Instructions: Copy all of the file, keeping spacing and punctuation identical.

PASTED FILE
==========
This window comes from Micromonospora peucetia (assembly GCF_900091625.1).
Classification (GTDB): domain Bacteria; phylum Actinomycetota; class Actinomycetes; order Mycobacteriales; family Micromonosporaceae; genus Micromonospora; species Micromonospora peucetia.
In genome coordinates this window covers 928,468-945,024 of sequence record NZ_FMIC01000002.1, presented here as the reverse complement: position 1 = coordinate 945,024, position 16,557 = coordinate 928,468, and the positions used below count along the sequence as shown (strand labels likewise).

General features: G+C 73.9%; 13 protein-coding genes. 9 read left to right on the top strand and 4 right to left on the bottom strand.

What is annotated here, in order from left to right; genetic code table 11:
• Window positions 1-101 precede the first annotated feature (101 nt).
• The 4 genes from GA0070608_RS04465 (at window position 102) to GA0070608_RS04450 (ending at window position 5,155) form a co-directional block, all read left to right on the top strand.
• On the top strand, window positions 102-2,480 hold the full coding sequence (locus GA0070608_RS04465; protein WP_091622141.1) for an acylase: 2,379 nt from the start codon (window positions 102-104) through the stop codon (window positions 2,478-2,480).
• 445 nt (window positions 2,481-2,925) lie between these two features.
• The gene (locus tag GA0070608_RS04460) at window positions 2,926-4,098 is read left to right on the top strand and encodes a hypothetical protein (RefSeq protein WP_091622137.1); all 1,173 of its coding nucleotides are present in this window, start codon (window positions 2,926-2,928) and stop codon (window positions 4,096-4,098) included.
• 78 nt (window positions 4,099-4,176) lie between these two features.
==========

This window comes from Micromonospora peucetia (assembly GCF_900091625.1).
Classification (GTDB): domain Bacteria; phylum Actinomycetota; class Actinomycetes; order Mycobacteriales; family Micromonosporaceae; genus Micromonospora; species Micromonospora peucetia.
In genome coordinates this window covers 928,468-945,024 of sequence record NZ_FMIC01000002.1, presented here as the reverse complement: position 1 = coordinate 945,024, position 16,557 = coordinate 928,468, and the positions used below count along the sequence as shown (strand labels likewise).

General features: G+C 73.9%; 13 protein-coding genes. 9 read left to right on the top strand and 4 right to left on the bottom strand.

What is annotated here, in order from left to right; genetic code table 11:
• Window positions 1-101 precede the first annotated feature (101 nt).
• The 4 genes from GA0070608_RS04465 (at window position 102) to GA0070608_RS04450 (ending at window position 5,155) form a co-directional block, all read left to right on the top strand.
• On the top strand, window positions 102-2,480 hold the full coding sequence (locus GA0070608_RS04465; protein WP_091622141.1) for an acylase: 2,379 nt from the start codon (window positions 102-104) through the stop codon (window positions 2,478-2,480).
• 445 nt (window positions 2,481-2,925) lie between these two features.
• The gene (locus tag GA0070608_RS04460) at window positions 2,926-4,098 is read left to right on the top strand and encodes a hypothetical protein (RefSeq protein WP_091622137.1); all 1,173 of its coding nucleotides are present in this window, start codon (window positions 2,926-2,928) and stop codon (window positions 4,096-4,098) included.
• 78 nt (window positions 4,099-4,176) lie between these two features.